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Bean anthracnose
Colletotrichum lindemuthianum
  • Anthracnose 

Plant hosts
Cajanus cajan (pigeon pea), Glycine max (soyabean), Lens culinaris (lentil), Lablab purpureus (hyacinth bean), Phaseolus sp. (beans), P. vulgaris (common bean), Vicia faba ( broad bean), Vigna mungo (black gram), V. radiata (mung bean), V. sinensis (asparagaus bean), V. unguiculata (cowpea) are all susceptible to bean anthracnose. 

Seedlings growing from infected seed develop small, dark brown to black sunken lesions on cotyledons and stems.  Seedlings that are severely infected may be stunted or die prematurely.  As plants grow, lesions develop on mature leaves as linear, dark brick red to black lines that follow the leaf veins.  As disease progresses, discoloration appears on the upper surface of the leaf.  In the field, leaf symptoms are not obvious and are often overlooked.  Small, reddish brown to black spots may also develop on pods.  Under moist conditions, pink masses of spores exude from lesions.  Within the pods, seeds develop brown to black sunken lesions.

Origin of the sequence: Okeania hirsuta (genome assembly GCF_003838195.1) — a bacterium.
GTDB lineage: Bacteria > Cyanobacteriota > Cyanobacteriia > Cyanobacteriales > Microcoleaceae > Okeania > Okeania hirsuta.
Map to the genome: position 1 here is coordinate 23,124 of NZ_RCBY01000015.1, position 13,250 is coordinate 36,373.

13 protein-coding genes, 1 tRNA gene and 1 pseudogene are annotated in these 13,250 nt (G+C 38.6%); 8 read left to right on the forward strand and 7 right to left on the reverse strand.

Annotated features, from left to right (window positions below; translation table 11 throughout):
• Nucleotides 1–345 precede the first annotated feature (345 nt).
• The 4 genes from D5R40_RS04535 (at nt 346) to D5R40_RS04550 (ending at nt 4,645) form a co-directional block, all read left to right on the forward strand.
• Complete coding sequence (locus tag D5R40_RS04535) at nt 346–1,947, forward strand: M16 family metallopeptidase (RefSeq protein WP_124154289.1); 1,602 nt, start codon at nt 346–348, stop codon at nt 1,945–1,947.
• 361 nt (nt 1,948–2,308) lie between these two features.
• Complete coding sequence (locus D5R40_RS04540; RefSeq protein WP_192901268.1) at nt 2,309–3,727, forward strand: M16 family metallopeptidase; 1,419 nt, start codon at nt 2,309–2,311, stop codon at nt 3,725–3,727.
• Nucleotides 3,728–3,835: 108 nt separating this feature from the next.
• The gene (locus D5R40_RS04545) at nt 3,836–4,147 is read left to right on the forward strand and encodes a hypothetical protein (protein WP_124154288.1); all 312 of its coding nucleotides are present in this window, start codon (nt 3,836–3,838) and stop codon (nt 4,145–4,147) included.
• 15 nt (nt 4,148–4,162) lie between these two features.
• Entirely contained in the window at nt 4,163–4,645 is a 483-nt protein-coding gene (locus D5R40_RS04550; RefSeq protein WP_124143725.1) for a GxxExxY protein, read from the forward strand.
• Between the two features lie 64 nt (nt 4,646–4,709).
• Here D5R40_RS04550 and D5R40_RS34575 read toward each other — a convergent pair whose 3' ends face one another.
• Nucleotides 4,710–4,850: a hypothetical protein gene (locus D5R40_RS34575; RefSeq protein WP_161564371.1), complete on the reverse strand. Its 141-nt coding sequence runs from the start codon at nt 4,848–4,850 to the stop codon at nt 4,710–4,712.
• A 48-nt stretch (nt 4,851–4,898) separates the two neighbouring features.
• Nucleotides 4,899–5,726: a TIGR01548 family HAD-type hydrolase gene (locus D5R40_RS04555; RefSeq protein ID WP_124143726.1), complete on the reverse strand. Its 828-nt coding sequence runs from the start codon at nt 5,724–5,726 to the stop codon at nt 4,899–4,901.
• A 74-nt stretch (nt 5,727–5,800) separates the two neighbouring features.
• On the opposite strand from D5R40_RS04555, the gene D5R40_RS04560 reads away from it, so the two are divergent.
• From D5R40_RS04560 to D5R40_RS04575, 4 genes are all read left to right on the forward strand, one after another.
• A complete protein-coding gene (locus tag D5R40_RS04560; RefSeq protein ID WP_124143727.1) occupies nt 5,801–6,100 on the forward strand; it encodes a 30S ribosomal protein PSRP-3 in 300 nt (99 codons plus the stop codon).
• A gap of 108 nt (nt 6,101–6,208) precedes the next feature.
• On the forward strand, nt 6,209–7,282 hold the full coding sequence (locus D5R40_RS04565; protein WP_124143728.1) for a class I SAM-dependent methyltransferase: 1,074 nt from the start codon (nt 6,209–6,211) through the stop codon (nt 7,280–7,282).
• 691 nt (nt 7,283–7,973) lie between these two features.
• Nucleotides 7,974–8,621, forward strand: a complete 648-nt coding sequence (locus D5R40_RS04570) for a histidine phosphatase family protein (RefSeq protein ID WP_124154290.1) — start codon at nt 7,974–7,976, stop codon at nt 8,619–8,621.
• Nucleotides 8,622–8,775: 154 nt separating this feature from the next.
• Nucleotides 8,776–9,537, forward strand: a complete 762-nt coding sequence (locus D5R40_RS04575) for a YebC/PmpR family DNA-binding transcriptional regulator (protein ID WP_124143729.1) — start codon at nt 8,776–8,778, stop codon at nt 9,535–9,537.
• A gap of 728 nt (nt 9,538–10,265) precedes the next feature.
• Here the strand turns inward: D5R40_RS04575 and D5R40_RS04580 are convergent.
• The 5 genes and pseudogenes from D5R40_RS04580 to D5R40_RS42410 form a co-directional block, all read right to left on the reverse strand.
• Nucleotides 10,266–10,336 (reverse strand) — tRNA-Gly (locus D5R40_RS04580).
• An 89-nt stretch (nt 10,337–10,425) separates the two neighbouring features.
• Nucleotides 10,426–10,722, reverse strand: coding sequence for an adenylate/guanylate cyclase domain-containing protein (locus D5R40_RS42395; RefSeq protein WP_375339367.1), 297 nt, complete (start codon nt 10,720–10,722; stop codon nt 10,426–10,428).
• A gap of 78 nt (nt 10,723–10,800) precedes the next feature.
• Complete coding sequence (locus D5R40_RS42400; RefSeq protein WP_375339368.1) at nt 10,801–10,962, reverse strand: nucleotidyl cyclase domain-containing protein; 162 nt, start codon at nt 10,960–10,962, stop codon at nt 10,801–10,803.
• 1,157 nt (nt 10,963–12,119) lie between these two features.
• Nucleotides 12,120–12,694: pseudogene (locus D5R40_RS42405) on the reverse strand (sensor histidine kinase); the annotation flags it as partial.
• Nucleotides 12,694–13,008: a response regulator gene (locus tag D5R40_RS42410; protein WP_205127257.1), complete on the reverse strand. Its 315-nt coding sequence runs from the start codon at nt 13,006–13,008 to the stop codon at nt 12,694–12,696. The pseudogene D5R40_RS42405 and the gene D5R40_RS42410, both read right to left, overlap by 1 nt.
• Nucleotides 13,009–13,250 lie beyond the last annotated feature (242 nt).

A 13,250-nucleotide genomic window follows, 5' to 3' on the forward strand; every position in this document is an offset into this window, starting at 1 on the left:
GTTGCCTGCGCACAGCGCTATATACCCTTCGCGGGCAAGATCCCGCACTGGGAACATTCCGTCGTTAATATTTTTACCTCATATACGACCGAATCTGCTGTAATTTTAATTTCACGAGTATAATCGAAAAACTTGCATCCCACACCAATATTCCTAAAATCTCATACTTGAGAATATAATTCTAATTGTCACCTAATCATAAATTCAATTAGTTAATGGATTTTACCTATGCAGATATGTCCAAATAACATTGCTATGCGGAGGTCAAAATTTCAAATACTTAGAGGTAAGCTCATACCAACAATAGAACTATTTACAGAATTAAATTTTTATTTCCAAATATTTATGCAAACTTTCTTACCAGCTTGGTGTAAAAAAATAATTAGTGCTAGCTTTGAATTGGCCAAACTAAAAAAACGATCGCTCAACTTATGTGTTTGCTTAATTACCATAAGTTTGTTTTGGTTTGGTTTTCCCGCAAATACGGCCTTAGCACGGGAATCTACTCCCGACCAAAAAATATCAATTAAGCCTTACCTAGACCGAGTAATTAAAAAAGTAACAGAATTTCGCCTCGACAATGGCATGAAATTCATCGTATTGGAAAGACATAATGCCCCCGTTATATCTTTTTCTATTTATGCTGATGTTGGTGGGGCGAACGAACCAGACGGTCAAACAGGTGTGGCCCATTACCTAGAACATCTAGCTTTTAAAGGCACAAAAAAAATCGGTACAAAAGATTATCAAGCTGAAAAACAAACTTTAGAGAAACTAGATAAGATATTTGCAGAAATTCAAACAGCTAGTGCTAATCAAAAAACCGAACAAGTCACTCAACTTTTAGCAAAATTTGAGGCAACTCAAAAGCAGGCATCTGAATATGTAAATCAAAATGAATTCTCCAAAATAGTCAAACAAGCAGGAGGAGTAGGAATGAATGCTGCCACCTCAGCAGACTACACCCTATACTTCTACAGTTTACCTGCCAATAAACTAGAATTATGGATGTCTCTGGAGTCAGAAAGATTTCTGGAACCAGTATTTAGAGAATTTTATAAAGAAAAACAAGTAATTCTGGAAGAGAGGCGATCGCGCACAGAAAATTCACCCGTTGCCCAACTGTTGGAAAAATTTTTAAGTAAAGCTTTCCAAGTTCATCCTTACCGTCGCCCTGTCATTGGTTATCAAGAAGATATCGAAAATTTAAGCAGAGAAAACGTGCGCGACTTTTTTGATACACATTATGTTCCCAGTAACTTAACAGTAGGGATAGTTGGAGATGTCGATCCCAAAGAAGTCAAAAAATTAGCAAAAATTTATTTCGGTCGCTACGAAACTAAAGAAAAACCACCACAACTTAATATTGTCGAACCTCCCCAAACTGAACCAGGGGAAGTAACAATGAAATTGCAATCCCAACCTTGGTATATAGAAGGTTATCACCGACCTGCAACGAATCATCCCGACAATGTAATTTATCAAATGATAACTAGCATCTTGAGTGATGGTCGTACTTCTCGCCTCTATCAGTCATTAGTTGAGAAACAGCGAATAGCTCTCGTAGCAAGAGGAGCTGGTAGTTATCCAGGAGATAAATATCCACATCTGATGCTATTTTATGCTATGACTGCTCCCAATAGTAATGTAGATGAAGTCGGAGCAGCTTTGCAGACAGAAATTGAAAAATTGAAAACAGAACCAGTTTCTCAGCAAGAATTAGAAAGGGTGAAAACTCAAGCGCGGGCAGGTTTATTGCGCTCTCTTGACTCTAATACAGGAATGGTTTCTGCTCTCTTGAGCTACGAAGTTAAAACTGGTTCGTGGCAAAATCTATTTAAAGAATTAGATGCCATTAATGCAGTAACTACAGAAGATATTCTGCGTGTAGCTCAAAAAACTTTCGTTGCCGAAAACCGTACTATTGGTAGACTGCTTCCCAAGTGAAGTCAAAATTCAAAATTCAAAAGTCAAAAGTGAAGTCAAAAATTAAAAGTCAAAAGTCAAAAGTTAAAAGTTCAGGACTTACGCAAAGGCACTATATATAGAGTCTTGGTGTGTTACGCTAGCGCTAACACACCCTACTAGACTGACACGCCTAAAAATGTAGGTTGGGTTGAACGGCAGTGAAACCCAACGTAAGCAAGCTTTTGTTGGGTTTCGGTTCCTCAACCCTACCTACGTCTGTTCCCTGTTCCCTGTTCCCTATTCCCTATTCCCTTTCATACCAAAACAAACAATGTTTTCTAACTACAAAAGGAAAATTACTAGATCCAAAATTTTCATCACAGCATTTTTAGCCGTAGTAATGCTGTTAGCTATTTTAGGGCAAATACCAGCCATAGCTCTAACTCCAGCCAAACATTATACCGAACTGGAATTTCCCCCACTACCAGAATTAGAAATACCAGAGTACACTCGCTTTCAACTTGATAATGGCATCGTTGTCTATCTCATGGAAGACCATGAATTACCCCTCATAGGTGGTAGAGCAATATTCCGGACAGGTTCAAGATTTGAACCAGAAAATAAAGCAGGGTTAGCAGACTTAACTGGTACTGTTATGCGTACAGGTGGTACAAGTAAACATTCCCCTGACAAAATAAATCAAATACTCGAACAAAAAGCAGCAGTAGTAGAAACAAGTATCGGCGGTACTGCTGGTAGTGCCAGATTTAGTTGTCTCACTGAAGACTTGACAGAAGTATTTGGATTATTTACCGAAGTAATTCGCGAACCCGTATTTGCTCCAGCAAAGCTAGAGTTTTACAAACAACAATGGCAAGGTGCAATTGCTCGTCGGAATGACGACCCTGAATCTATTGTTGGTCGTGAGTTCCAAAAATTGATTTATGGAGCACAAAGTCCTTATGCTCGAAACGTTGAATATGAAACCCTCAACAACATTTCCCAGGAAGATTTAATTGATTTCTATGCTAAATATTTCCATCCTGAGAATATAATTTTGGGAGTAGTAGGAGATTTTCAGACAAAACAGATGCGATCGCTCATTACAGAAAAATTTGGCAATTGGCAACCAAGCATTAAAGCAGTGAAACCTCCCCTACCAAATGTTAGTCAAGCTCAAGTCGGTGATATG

Symptomatic bean leaf    Symptomatic bean pod
Symptomatic bean leaf                        Symptomatic bean pod
Photos courtesy of E. Sikora, J. Kemble, and E. Bauske. 

The pathogen can survive in infected seed for up to five years under optimal storage conditions.  Fungal spores are carried from contaminated plants to healthy plants in windblown rain.  In addition, people and machinery can spread spores from contaminated fields to healthy fields when plants are wet and lesions are sporulating.

Geographic distribution
Bean anthracnose is distributed worldwide.

Applicable regulations
603-052-0385: Bean disease control area order, Malheur County
Return to plant pathogen profile list.